With the trout season fast coming to an end my thoughts have been turning to the Lady of the Stream; The Grayling. My success at Grayling fishing has been limited to say the least. My best grayling was taken from the River Clyde at the Mauldslie Estate a few years ago, it was all of half a pound. This year I intend to try and better that. A few years ago I was given the following information from a friend. I have no idea where he aquired this but it gives a great insight into the introduction of Grayling in Scotland...
Some would argue that the Grayling is not truly Scottish, as its only 156 years since it was imported from the Midlands of England. Indeed many fishermen, from south of the border have complained bitterly about the introduction of the Lady of the Stream in Scotland.
Be that as it may, the grayling gives excellent autumn and winter sport in a number of rivers north of the border.
The full story of the spread of the grayling in Scottish rivers has not been recorded in recent years at least. Despite the fact that parts of the story are not known in detail, the information that is available is worth telling, partly because of it’s historical value and partly because it tells of a degree of success that is surprising considering the then current knowledge of fish culture.
The first of the immigrant grayling received special treatment and an impressive welcome. On the 5th of December 1855 the mail train made an arranged stop to allow the fish to be unloaded in the Lanarkshire village of Abington on the banks of the River Clyde. The welcoming committee included prominent Glasgow businessmen, one of whom, George Anderson, was later to become MP for Glasgow.
Victorian Glasgow was a hive of entrepreneurial activity which spilled over into the affairs of associations such as the West of Scotland Angling Club of which George Anderson was a member. In fact as member in charge of the “Grayling Experiment” he arranged for three dozen healthy 1 ½ year old grayling to be transported from Rowsley, near Derby to Abington on Clyde. Only three of the fish did not survive the journey and the others were introduced to the River Clyde.
The fate of these fish and the success of that part of the experiment are not known. There were reports of a few grayling being caught in the next few years, including one story which claimed that a grayling of 3 ½ lb had been captured, but we shall probably never know whether the introduced fish spawned successfully since any effect that they had was probably swamped by the second phase of the experiment.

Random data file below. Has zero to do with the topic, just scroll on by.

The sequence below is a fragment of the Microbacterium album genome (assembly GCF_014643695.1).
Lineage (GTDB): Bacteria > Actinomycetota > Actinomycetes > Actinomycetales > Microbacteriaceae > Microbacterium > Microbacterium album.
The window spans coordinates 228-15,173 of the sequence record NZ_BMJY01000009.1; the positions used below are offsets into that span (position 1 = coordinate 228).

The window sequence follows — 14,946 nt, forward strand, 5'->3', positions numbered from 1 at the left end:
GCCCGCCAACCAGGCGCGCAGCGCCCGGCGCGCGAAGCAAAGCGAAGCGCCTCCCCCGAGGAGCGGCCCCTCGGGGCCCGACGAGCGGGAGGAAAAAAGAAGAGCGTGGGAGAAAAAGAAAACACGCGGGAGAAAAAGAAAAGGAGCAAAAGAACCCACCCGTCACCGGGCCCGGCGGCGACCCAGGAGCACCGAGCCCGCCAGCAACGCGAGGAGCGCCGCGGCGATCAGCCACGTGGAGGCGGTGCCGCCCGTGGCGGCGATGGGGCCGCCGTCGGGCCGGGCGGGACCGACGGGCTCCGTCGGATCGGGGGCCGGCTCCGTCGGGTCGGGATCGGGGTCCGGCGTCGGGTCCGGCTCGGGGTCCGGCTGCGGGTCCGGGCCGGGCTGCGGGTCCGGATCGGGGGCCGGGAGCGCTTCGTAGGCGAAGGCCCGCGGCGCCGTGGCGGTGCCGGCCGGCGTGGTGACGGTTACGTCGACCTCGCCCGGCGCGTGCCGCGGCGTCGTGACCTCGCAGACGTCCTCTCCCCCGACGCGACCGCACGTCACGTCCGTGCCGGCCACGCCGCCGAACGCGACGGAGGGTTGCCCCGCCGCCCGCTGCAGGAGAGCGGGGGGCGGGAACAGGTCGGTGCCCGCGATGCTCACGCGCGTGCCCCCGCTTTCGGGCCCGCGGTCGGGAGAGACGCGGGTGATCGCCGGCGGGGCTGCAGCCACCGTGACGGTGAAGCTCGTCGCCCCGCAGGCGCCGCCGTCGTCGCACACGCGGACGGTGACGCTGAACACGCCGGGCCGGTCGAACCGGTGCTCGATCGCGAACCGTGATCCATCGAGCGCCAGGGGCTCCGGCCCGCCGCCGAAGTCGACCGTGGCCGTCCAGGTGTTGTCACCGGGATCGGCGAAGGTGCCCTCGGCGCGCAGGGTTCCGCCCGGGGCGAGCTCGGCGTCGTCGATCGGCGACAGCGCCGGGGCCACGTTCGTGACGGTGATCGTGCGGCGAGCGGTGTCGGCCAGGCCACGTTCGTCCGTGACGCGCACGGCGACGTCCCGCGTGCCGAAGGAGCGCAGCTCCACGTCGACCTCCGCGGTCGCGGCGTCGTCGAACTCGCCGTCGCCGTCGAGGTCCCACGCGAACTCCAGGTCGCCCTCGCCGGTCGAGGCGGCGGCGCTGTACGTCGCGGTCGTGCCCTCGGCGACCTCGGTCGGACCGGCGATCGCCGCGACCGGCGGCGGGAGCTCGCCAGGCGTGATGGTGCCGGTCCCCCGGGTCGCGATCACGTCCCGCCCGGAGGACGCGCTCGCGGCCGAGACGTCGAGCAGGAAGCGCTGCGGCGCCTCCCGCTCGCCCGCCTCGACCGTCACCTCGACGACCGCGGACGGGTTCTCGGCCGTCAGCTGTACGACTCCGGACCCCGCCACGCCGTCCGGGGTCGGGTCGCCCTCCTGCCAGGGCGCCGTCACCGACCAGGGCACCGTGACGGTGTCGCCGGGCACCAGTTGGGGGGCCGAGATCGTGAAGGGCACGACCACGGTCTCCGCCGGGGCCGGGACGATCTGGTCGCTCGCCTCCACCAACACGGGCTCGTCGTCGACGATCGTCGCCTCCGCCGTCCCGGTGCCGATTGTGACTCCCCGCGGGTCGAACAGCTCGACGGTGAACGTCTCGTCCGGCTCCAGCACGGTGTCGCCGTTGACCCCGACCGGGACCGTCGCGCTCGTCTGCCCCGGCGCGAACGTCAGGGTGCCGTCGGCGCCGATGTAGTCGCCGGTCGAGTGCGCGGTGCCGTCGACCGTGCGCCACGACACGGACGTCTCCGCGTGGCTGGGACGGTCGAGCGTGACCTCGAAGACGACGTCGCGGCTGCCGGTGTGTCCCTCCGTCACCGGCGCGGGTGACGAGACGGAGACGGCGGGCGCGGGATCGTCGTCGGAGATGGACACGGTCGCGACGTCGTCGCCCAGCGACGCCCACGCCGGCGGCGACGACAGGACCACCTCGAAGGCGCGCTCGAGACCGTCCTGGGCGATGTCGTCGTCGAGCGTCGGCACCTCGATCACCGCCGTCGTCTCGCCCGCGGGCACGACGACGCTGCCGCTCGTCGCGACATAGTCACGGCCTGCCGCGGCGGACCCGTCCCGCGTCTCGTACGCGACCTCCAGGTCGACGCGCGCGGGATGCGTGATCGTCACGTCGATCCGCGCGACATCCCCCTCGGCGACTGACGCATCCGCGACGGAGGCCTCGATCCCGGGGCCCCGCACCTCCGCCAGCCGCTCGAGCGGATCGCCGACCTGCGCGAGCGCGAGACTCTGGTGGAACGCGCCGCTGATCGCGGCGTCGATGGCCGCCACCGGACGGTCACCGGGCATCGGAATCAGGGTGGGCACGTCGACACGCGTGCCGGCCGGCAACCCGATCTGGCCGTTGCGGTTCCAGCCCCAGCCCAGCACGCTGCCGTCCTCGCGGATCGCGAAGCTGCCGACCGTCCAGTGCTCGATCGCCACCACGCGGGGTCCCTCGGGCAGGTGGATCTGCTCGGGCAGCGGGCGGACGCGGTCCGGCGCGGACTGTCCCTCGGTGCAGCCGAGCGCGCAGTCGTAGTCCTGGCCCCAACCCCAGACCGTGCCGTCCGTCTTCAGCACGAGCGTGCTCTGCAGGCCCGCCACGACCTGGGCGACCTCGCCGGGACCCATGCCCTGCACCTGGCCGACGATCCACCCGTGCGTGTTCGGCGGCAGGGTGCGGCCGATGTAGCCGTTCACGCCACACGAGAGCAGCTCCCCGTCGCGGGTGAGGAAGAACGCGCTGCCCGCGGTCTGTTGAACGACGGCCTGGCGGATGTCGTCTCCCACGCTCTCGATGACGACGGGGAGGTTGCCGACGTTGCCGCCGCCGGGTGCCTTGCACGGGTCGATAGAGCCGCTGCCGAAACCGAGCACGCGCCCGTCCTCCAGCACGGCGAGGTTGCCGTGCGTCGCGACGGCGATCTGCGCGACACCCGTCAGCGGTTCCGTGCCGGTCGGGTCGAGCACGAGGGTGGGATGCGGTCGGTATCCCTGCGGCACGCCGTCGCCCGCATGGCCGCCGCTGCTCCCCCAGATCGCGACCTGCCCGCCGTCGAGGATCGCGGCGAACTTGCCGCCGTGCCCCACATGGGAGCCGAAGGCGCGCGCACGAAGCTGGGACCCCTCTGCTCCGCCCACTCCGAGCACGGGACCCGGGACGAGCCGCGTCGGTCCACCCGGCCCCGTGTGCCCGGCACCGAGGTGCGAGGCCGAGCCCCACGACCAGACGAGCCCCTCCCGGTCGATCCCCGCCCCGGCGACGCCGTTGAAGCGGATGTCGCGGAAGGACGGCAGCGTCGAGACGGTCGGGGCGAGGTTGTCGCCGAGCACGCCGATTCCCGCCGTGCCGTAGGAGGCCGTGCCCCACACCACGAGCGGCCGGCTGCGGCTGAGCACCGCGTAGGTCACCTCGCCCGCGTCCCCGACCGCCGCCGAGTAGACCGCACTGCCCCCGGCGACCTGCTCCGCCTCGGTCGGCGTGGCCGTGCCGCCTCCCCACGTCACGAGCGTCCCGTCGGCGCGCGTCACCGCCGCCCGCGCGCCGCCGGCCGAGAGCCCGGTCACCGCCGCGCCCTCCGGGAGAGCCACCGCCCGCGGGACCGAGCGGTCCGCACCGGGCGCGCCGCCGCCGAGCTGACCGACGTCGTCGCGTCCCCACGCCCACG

A second delivery of Grayling were transported to Abington and despite the set back of a number of fish escaping from the zinc screen tanks into the river this phase of the experiment was considered a success as some of the 160 fish were retained in a pond as brooding stock. A few of the grayling were forwarded to the vicinity of one of the upper Tay tributaries with the intention of stocking a whole system of streams including the noble Tay. The remaining fish were released into the Daer, the main tributary in the upper area of the Clyde. Concerns were expressed about the survival of grayling when introduced with the large indigenous trout in this area.
Despite such misgivings the venture did succeed and the grayling did indeed spread throughout much of the Clyde system. It was ironic that very few grayling seem to have been caught by those responsible for their introduction. The West of Scotland Angling association showed commendable restraint and did not hold their first grayling competition until 1863. On that occasion the total catch was two grayling weighing 9oz and 13oz. Subsequent competitions did not appear to have a higher catch rate, despite the fact that good catches were being made elsewhere by others not involved in competitions.
Anglers in other areas were impressed by the success of the Clyde grayling experiment and as a result stock were sent elsewhere. In a letter to the field in 1861 George Anderson offered to supply grayling to other areas and requests came as far a field as County Cork in Ireland. History might have been different if that request had been followed through; as to this day there are no grayling to be found in Ireland. Unfortunately the remainder of the story was not so well documented and firm evidence has proved hard to find.